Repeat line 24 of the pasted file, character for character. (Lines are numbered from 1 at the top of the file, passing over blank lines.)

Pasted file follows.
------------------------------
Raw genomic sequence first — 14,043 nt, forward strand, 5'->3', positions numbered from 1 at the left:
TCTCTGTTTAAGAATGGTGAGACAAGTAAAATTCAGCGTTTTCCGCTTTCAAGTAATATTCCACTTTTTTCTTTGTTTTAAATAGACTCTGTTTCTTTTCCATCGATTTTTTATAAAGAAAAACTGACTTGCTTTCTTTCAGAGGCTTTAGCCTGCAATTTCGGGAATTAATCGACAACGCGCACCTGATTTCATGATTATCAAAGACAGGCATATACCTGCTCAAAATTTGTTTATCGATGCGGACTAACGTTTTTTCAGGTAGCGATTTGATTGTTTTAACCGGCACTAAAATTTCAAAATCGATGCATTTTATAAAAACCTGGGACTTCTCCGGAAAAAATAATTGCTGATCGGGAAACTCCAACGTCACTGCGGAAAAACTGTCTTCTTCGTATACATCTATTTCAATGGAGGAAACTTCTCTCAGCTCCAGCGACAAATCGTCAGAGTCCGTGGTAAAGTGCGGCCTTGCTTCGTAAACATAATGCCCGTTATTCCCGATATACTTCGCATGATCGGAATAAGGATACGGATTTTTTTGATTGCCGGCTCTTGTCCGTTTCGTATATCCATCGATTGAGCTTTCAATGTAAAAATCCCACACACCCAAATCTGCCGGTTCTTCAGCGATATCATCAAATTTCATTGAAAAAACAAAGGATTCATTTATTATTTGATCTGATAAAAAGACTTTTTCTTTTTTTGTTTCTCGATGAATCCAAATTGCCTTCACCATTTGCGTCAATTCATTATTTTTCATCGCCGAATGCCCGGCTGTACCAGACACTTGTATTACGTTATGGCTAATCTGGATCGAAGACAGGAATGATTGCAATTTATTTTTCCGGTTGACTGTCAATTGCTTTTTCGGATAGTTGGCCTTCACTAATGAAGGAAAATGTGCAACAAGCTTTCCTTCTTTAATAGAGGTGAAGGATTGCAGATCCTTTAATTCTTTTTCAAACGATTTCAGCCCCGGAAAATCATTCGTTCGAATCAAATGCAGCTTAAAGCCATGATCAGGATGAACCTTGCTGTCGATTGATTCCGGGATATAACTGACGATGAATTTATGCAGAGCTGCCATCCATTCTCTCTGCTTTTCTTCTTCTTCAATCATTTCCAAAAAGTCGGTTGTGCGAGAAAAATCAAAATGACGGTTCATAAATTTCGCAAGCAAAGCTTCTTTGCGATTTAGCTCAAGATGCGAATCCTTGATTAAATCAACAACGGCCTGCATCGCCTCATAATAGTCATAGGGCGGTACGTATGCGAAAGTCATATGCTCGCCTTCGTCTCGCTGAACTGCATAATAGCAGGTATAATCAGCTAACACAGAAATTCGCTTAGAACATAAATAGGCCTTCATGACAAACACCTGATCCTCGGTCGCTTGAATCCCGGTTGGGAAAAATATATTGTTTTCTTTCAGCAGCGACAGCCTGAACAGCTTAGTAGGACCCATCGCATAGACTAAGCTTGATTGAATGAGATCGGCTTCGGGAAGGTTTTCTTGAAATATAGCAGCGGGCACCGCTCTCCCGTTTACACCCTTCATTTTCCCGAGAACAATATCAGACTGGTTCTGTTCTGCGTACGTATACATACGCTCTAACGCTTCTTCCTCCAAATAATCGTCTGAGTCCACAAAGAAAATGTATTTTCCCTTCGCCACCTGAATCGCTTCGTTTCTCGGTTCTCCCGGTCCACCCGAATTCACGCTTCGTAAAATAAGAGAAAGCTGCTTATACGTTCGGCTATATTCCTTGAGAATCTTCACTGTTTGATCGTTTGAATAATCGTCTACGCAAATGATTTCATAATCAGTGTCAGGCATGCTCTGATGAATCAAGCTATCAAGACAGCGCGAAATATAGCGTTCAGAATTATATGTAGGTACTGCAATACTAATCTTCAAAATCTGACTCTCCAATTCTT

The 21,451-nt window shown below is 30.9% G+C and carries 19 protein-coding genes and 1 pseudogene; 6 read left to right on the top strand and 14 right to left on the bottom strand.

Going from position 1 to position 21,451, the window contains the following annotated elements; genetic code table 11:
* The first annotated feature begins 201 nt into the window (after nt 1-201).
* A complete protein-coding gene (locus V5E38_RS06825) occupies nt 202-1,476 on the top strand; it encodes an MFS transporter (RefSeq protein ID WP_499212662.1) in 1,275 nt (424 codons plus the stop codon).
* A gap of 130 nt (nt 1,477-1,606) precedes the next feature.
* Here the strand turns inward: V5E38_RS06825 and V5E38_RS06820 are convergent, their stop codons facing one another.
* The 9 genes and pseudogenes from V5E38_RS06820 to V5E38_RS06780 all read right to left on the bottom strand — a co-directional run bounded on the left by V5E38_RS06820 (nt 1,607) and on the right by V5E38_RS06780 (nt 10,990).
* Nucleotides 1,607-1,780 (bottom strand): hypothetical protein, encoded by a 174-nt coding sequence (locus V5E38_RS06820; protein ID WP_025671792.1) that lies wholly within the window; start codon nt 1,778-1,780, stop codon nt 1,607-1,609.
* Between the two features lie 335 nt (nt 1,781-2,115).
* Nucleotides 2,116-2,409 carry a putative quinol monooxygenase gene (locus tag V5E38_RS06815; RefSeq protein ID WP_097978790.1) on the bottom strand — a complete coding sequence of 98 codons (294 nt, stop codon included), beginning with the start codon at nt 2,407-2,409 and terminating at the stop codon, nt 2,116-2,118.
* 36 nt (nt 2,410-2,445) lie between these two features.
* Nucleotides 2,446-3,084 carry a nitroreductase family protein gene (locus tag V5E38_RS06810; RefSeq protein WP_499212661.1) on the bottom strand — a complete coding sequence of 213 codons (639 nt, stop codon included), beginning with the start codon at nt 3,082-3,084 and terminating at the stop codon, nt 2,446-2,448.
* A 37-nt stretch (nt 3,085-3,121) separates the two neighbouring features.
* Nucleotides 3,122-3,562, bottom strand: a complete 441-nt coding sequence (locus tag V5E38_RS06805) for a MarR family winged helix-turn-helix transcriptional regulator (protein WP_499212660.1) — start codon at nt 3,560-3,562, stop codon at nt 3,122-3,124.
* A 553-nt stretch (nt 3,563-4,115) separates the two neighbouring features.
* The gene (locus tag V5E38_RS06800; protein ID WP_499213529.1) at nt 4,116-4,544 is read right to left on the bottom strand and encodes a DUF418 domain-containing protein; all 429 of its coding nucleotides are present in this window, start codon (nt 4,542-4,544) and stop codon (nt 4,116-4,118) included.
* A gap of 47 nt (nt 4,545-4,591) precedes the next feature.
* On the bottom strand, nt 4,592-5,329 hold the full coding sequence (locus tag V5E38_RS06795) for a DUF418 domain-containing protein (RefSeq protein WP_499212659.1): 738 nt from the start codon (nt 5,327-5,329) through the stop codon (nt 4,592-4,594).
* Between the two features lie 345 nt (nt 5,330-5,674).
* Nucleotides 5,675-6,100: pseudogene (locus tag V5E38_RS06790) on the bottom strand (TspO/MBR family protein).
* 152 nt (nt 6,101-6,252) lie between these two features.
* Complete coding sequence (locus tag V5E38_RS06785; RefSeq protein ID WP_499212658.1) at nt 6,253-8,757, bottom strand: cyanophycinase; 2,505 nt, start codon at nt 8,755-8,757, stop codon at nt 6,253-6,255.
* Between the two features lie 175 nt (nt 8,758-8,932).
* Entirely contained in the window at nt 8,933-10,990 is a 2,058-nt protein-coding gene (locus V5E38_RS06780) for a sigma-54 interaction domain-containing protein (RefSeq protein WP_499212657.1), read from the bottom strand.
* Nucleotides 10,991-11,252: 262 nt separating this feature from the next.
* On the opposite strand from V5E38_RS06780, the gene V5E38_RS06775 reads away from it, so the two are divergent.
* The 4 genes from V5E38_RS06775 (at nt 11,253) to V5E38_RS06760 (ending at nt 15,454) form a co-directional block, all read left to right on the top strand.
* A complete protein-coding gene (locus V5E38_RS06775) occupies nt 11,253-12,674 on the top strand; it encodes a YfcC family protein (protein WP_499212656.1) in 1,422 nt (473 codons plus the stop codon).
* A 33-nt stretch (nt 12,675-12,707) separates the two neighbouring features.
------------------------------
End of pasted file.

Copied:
* Complete coding sequence (locus tag V5E38_RS06785; RefSeq protein ID WP_499212658.1) at nt 6,253-8,757, bottom strand: cyanophycinase; 2,505 nt, start codon at nt 8,755-8,757, stop codon at nt 6,253-6,255.